Heilig has created some wonderful characters in this book, not only Nix, Slate and Kashmir but some of the more peripheral characters too. She had me going back and forth on Slate – one minute I thoroughly disliked him, next I felt sorry for him, then I was frustrated by him…it was quite the journey!

Nix is a strong likable character but I must admit that Kashmir was my personal favourite – a cheeky chap with a sense of style, the gift of languages, an absolute charmer and a master thief. I just loved him!

All in all, this was a fascinating read. It’s a true blend of fact and fantasy filled with adventure, beautiful writing and fantastic characters. Loved it.

four-stars

Review: Glass Sword

February 9, 2016 in Book Reviews, Fantasy, YA Fantasy

I received this book for free from NetGalley in exchange for an honest review. This does not affect my opinion of the book or the content of my review.

Review: Glass SwordGlass Sword by Victoria Aveyard
Series: Red Queen #2
Published by Orion on 11th February 2016 (UK)
Genres: Fantasy, YA Fantasy
Format: eARC
Source: NetGalley
Goodreads
three-stars

Mare's blood is red - the colour of common folk - but her Silver ability, the power to control lightning, has turned her into a weapon that the royal court tries to control.

The crown calls her an impossibility, a fake, but as she makes her escape from the prince and friend who betrayed her, Mare uncovers something startling: she is not the only one of her kind.

Pursued by the Silver king, Mare sets out to find and recruit other Red and Silver fighters to join in the struggle against her oppressors.

But Mare finds herself on a deadly path, at risk of becoming exactly the kind of monster she is trying to defeat. Will she shatter under the weight of the lives that are the cost of rebellion? Or have treachery and betrayal hardened her forever?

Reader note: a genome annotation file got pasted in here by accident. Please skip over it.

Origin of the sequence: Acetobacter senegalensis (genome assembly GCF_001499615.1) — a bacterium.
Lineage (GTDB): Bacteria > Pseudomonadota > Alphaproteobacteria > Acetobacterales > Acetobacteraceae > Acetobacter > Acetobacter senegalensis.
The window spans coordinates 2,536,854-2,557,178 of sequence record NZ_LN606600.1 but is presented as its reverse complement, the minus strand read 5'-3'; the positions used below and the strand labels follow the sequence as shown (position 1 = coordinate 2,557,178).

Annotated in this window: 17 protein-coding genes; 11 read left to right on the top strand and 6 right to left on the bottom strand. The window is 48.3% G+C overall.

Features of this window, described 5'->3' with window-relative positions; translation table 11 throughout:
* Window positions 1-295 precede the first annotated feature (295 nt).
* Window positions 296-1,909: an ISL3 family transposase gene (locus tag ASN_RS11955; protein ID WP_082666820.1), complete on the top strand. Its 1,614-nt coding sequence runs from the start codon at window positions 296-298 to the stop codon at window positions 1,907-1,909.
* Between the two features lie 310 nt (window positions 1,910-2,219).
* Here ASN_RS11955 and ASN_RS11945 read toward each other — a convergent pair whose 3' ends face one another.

This week sees the publication of the second book in the Red Queen series Glass Sword. If you are in the US the book is out today, but here in the UK Thursday is the publication day. I was kindly provided with an eARC of this book via the publishers on NetGalley, so I thought now would be the perfect time to share my thoughts.

If, like me, you feel you need a Red Queen refresher before you jump into Glass Sword then I recommend this post. I only just happened across the site this week but with lots of sequels coming up this year I think it could prove very useful if your memory is as bad as mine!

So, Glass Sword picks up where we left Red Queen – Mare and Cal on the Undertrain with the Scarlet Guard, fleeing from Maven and his scheming mother, the Queen. As you know I hate spoilers so I’m not going to discuss the plot of this book and I’m going to be very cagey with whom and what I mention. So rather than launching into a summary, let me tell you why I only gave this book three stars.

I liked but didn’t love Red Queen, however I was really looking forward to book two and seeing where the series would go. However, I didn’t love this book either. I’d say I enjoyed the last quarter the most. In all honesty at 51% I wrote myself a note “I kind of don’t care. Hard work to read this right now.” That’s truly how I felt, let me try to explain why.

Firstly, there is a lot of information about a lot of different places. Now I love world building and it’s something I generally really appreciate but I just lost interest with this. The book visits lots of different places, mentions lots of places, describes these places, their history, their physical appearance, which way roads bend, but it was just all too much information for me. I felt swamped by it and couldn’t enjoy the actual plot. I found it particularly difficult as there are places that are just visited briefly, and yet when we are told about them there is great detail so you kind of think “oooh this place must be important, I’d better pay attention” and next thing we had left. Does this make sense?

I also struggled to keep up with all the names. There are plenty of new characters in this new book and I found it hard to keep track of them all. This was compounded by the references to various Houses etc from the first book, I felt lost in a sea of names at times. I kind of felt like I could’ve done with a wee cheat sheet!

I should say that I do live with a foggy brain so it’s highly likely that these two issues are entirely unique to me. I’d love to know if anyone had a similar experience though.